Comments such as those prompted counter-protest organizers to declare that the rallies smacked of racism. "It's quite clearly an attack on Muslims and Muslim communities in this country," said Clare Fester, a counter-protest organizer in Sydney.

Proof of this, Fester argued was that, "It's all about halal food, sharia law, banning the burqa. [It's] something I think that's been encouraged by mainstream politicians as well, with Abbott attacking Muslim leaders and telling them they need to stamp out extremism that really doesn't exist, certainly not in Australia."

Fester was referring to a speech given by Australian Prime Minister Tony Abbott  after a Sydney café was attacked in December 2013 by an Islamic extremist, resulting in a siege that left hostages dead. At the time, Abbott said, “I’ve often heard Western leaders describe Islam as a ‘religion of peace.’  I wish more Muslim leaders would say that more often, and mean it.” Abbott also told the leaders to “get with the program” of countering Islamic extremism and began a nationwide crackdown on radical Muslims and mosques.

Throughout the country, counter-demonstrators from groups such as “No Room for Racism,” “Socialist Alliance” and “Socialist Alternative” shouted at and, in many locations, came to blows with Reclaim Australia protesters.

However, most speakers made a point to deny that they were racist. Rather they said that their intention was to preserve Australia’s Christian/Judeo-Christian culture, protest against the “halal tax” on meat. Most meat in Australia is certified as halal, which means it meets specific requirements of Islamic law. Muslims account for three percent of Australia’s population.

Australia’s “conversation” about Islamic extremism follows the Pegida movement rallies in Germany, where thousands of German citizens took to the streets to protest the growing "Islamization" of Germany and the spread of sharia law.

Quick to call the movement racist and xenophobic, the German government and press spoke forcefully against the movement.

By January, Pegida appeared to be unravelling when five of its leaders resigned after its founder quit over a photo that showed him dressed as a joke” in a Hitler costume.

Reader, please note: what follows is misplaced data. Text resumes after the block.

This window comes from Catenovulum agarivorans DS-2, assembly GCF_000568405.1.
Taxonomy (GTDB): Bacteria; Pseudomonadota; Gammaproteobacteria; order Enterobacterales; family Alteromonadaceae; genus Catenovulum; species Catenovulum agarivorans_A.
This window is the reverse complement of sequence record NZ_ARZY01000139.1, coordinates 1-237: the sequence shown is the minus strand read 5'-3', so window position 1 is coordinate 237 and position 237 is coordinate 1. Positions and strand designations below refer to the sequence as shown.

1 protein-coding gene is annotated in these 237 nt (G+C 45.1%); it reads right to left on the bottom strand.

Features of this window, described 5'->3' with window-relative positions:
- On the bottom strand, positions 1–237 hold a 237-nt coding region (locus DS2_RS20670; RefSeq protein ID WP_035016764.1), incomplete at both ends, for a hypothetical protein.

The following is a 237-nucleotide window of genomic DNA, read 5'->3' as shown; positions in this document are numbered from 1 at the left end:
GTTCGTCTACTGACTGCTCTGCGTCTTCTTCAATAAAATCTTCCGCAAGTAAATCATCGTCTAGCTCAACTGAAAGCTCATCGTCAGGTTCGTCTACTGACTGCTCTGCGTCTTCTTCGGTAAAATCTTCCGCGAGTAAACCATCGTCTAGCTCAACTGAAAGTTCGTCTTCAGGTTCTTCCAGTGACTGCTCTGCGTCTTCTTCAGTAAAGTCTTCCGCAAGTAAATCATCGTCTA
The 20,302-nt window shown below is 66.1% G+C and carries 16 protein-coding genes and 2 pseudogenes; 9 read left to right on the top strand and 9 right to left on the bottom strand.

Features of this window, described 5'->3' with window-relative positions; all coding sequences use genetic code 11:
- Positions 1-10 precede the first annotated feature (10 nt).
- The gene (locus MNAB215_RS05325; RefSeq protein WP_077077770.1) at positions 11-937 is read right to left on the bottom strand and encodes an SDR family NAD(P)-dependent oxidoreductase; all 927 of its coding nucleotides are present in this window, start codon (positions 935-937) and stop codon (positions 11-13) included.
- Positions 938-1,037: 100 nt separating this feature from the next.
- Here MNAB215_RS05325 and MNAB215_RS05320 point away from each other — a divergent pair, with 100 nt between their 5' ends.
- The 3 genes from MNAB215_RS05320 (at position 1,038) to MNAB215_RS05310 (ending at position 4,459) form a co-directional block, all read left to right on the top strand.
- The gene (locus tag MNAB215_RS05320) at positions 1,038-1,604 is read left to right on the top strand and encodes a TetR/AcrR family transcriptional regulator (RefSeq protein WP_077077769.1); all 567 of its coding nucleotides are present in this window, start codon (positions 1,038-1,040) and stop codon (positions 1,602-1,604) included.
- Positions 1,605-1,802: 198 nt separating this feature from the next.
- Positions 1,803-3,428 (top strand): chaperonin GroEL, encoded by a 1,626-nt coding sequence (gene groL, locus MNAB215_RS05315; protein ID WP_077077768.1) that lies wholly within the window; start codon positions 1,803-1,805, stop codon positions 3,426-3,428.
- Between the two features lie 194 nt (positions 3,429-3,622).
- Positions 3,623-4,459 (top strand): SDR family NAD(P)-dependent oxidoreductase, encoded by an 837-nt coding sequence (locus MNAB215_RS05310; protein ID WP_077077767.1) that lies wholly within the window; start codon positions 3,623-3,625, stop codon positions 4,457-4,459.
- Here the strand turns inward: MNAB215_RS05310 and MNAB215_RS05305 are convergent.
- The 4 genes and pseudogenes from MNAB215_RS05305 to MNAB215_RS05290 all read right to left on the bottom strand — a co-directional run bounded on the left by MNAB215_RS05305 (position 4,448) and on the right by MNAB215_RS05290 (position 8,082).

The “Reclaim” movement also appears to be vulnerable to xenophobes. Its rallies were promoted on neo-Nazi websites such as the Daily Stormer, which urged “White Australian men” to attend the protests, saying “the people that you’ll find at Reclaim Australia are very valuable to us in the long term. They’re on the right track and, with our guidance, they can be turned into hardcore Nazis.”

Many signs at the protests were clearly anti-Islam.

If Reclaim activists are sincere about not being “racists,” they must root out these elements.  Coalitions of anti-racist Westerners must be made with anti-Islamist/reformist Muslims to address the real issue of Islamic extremism. This is an impossible feat when xenophobes have joined the movement.

Instead of the conversation focusing on the human rights abuses of sharia law, gender inequality and abuse in Islamist societies, the cry becomes about racism, which plays into the hands of both the Islamists and their Western apologists. Witness the counterdemonstrators in Australia who called out Tony Abbott for “attacking” Muslim leaders when he asked them to do more to fight extremism in their communities.

These voices seek to silence those speaking against the reality of Islamic extremism as well as anti-Islamist/reformist Muslims. The conversation, which has been hijacked on both sides by extremists, must be reclaimed.